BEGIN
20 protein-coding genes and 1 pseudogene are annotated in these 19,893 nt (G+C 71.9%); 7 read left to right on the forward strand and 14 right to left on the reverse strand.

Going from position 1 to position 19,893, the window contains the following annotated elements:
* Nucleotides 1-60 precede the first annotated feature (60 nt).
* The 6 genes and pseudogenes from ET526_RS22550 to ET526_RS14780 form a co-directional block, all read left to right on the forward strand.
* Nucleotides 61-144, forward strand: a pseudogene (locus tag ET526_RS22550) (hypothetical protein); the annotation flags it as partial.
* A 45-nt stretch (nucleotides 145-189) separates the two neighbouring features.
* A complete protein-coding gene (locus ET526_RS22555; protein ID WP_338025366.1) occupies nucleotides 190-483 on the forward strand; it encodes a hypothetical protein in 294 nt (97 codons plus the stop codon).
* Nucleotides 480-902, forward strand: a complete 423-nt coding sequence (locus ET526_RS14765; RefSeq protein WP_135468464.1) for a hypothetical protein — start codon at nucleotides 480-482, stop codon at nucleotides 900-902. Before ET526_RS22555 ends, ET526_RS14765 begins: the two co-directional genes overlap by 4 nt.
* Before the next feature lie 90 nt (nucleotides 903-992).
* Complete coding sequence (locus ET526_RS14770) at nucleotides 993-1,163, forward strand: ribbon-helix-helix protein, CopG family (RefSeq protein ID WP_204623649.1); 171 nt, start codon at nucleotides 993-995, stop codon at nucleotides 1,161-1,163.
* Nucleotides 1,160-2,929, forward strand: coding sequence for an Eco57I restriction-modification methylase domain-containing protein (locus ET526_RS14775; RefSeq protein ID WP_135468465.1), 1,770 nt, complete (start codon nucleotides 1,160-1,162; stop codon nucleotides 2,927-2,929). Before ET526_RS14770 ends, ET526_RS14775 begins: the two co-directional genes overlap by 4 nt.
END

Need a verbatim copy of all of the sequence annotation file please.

20 protein-coding genes and 1 pseudogene are annotated in these 19,893 nt (G+C 71.9%); 7 read left to right on the forward strand and 14 right to left on the reverse strand.

Going from position 1 to position 19,893, the window contains the following annotated elements:
* Nucleotides 1-60 precede the first annotated feature (60 nt).
* The 6 genes and pseudogenes from ET526_RS22550 to ET526_RS14780 form a co-directional block, all read left to right on the forward strand.
* Nucleotides 61-144, forward strand: a pseudogene (locus tag ET526_RS22550) (hypothetical protein); the annotation flags it as partial.
* A 45-nt stretch (nucleotides 145-189) separates the two neighbouring features.
* A complete protein-coding gene (locus ET526_RS22555; protein ID WP_338025366.1) occupies nucleotides 190-483 on the forward strand; it encodes a hypothetical protein in 294 nt (97 codons plus the stop codon).
* Nucleotides 480-902, forward strand: a complete 423-nt coding sequence (locus ET526_RS14765; RefSeq protein WP_135468464.1) for a hypothetical protein — start codon at nucleotides 480-482, stop codon at nucleotides 900-902. Before ET526_RS22555 ends, ET526_RS14765 begins: the two co-directional genes overlap by 4 nt.
* Before the next feature lie 90 nt (nucleotides 903-992).
* Complete coding sequence (locus ET526_RS14770) at nucleotides 993-1,163, forward strand: ribbon-helix-helix protein, CopG family (RefSeq protein ID WP_204623649.1); 171 nt, start codon at nucleotides 993-995, stop codon at nucleotides 1,161-1,163.
* Nucleotides 1,160-2,929, forward strand: coding sequence for an Eco57I restriction-modification methylase domain-containing protein (locus ET526_RS14775; RefSeq protein ID WP_135468465.1), 1,770 nt, complete (start codon nucleotides 1,160-1,162; stop codon nucleotides 2,927-2,929). Before ET526_RS14770 ends, ET526_RS14775 begins: the two co-directional genes overlap by 4 nt.